Try the Christmas ham and other wonderful seasonal pork products. As well as hot pâtés, you can also enjoy the traditional cockerel fricassee, generally prepared on New Year’s Day.
Home of Aimé Césaire
Martinique and Fort-de-France are intimately linked to this outstanding poet and politician.
A genuine guardian figure of the city of which he was mayor for 46 years, Aimé Césaire died in 2008. In particular, he was a founder of the “Négritude” literary movement, and struggled against colonialism. The author of a substantial body of work, he was buried in La Joyaux cemetery near Fort-de-France.
The Carnival is one of the most popular festivals in Fort-de-France. It is held between February and March; for about one week, you will be able to admire the colourful parades and appreciate the singing and dancing competitions.
Aimé Césaire Theatre.
You can see some very fine plays and concerts in this establishment located in Fort-de-France. It is situated in the old city hall (classed as a historical monument) which has been refurbished with a big show hall built in the Italian style, hence its excellent acoustics.
The Fort-de-France culture festival
Every year in July, this festival combines concerts, exhibitions, conferences and live shows. The whole city is taken over by culture and dialogue.
Pleasant temperatures all year round
The temperatures in the Caribbean are pleasant all year round, with an average of 25° C. There are two distinct seasons in this wet tropical climate: the more pleasant dry season, from February to April, and the wet season, from July to October. The cyclone season runs from August to October. www.meteofrance.com
Warm seas all year round
The sea is very pleasant. Indeed, the water temperature can exceed 28 °C from July to October, and does not drop below 26 °C throughout the dry season.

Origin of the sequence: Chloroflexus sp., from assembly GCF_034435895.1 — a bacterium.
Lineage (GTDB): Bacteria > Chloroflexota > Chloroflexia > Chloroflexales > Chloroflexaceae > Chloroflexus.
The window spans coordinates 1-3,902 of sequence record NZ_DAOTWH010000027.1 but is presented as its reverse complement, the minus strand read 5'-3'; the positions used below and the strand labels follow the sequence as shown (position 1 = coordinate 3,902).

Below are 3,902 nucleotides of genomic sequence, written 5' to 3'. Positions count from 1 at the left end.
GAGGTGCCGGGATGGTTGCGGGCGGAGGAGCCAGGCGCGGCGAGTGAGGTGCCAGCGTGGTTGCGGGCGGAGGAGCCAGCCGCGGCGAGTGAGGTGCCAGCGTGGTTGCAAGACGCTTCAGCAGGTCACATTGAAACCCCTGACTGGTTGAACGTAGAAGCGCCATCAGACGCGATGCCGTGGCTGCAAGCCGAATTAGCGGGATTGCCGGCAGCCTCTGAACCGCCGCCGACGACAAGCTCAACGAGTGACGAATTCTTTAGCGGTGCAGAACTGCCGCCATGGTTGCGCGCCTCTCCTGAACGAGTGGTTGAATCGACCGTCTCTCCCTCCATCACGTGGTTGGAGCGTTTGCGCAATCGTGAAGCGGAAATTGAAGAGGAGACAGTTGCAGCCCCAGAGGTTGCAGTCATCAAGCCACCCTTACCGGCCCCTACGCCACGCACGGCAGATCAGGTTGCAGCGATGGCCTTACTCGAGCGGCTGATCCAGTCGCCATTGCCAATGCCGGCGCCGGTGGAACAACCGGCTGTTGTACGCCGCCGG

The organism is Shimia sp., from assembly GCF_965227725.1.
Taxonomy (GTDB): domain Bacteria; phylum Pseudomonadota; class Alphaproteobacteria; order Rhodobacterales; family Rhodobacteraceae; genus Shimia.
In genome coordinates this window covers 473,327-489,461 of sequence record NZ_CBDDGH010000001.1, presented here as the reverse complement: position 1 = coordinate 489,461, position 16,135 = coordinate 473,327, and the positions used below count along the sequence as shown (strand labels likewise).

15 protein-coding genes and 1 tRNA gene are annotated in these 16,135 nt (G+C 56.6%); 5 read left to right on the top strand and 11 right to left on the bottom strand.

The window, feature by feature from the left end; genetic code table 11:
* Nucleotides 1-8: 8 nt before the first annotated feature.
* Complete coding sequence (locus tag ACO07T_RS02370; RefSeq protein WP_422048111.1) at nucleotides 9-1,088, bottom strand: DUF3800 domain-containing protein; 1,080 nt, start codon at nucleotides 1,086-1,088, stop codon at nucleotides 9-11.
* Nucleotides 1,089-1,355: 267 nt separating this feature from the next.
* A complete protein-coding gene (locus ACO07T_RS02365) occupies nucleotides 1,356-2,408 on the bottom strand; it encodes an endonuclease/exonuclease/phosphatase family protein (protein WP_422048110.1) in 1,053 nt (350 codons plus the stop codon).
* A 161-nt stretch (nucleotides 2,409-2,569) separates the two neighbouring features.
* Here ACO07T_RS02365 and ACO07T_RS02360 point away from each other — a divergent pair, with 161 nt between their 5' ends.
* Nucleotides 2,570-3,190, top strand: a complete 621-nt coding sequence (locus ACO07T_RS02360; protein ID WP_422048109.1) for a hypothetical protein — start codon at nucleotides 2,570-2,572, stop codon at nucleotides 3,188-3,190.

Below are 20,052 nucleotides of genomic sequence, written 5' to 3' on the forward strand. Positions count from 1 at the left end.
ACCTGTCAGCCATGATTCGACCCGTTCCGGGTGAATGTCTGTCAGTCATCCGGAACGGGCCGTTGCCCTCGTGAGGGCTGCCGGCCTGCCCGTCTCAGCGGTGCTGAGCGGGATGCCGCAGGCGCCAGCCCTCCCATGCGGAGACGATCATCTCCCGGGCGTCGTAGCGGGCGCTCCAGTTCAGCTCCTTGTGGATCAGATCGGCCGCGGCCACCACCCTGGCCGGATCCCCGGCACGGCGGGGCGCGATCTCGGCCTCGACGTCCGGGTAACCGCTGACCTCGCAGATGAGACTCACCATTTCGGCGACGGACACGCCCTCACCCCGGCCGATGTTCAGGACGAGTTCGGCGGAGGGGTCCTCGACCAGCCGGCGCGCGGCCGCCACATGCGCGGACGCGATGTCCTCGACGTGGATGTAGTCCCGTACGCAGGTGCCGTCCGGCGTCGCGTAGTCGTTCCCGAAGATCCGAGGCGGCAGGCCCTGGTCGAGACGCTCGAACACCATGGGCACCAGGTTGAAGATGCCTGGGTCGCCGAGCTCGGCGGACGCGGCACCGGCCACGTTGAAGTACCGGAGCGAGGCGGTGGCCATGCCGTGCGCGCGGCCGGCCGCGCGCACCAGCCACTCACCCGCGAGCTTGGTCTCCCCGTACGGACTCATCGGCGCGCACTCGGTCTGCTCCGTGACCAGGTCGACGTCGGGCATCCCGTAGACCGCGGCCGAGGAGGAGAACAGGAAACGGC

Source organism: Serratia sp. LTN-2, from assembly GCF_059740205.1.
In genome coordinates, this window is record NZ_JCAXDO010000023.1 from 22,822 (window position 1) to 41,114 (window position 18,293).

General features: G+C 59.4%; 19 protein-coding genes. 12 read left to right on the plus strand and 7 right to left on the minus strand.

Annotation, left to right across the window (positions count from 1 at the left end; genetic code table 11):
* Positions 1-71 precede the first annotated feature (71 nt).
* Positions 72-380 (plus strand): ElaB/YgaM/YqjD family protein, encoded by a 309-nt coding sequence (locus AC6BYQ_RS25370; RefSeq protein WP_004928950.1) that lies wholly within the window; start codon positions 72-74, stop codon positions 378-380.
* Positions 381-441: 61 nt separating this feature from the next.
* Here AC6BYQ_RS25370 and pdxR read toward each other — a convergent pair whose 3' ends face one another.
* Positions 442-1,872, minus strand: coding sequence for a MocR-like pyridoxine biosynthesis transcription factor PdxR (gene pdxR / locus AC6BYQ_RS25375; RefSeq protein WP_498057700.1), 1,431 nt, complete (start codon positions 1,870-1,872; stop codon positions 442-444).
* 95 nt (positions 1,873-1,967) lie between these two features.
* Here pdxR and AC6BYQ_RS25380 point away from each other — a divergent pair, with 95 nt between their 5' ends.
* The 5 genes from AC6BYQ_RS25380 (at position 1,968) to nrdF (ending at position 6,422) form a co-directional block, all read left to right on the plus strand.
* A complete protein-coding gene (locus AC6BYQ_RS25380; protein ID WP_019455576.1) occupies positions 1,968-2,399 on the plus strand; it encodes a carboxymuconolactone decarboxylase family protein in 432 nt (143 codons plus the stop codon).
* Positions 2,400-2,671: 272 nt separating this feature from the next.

A city with a rich colonial past, Fort-de-France is the capital of Martinique. You can never tire of exploring this city, packed with colour and flavour.
In the city itself, be sure not to miss the big market and Fort Saint-Louis. Not far from Fort-de-France, the Balata church and gardens are exceptional landmarks.
Visit the Regional Museum of History and Ethnography, the Departmental Museum of Pre-Colombian archaeology, the Natural History Museum and the Father Pinchon Reserve.
In terms of monuments, take the time to visit the Schoelcher Library, the CMAC Atrium cinema, Fort-de-France beach, the statue of Empress Josephine, the Palace of Arts and Culture, the Camille Darsières centre and the city theatre (old city hall).
Parks and gardens
Fort-de-France boasts several parks and gardens, very pleasant at any time of year: the Savannah Garden, the Balata Garden, the Regional Natural Park (Domaine de Tivoli) and the Aimé Césaire cultural park.
The Schoelcher Library
With its dome and colourful facades, the Schoelcher Library is undoubtedly the city’s most beautiful monument. Built according to the plans of the architect Henri Picq, it was first presented at the Paris 1889 Universal Exhibition, before being dismantled and shipped to Fort-de-France.